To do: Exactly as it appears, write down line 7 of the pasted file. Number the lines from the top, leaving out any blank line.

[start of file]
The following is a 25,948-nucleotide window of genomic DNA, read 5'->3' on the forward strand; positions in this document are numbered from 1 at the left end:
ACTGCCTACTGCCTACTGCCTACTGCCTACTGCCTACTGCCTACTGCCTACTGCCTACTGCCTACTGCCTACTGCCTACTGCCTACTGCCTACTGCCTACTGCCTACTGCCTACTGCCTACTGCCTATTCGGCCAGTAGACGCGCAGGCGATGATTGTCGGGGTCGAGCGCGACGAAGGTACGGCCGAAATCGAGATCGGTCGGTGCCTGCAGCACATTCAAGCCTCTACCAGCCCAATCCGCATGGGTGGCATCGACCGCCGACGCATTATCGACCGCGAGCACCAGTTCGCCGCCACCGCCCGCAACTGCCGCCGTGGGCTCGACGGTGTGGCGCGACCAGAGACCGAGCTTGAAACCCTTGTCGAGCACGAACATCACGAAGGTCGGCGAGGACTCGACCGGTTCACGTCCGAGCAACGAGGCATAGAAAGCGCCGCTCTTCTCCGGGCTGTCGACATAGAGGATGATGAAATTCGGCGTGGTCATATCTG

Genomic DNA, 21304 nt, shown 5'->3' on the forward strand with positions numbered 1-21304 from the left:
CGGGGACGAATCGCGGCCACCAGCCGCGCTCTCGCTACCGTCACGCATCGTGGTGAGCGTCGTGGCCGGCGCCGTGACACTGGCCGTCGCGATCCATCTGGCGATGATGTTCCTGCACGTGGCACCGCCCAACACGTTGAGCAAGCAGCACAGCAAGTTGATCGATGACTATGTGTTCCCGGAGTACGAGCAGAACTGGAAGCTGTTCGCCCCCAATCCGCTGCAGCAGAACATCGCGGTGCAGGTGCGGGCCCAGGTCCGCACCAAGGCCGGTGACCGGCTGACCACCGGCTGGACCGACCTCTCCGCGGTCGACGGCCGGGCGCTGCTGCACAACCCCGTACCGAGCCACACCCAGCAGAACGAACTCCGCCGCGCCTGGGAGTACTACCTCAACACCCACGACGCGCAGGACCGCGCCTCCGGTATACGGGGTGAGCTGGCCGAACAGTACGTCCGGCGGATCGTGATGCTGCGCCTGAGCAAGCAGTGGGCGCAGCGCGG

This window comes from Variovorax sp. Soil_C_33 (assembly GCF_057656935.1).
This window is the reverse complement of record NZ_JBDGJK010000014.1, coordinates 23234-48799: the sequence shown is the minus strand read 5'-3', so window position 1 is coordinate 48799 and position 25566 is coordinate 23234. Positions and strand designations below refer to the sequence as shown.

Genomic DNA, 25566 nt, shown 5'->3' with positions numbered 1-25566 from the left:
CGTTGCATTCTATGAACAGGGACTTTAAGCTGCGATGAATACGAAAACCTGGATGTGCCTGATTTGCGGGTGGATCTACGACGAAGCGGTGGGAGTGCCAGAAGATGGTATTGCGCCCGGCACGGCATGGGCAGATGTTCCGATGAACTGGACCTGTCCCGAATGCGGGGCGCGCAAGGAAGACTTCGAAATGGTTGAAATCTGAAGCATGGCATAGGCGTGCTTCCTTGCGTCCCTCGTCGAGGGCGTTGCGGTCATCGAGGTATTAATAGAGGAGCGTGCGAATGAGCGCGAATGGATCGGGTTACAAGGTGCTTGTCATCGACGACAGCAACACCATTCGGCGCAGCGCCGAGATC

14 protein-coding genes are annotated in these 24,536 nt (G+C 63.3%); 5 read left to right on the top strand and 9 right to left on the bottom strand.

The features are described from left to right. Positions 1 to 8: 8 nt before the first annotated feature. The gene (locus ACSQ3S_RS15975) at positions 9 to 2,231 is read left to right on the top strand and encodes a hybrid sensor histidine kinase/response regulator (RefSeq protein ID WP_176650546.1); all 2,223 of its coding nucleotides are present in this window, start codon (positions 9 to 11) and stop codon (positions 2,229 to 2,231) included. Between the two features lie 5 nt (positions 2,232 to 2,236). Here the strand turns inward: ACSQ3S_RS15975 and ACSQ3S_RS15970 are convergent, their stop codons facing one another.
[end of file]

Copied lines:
Genomic DNA, 25566 nt, shown 5'->3' with positions numbered 1-25566 from the left: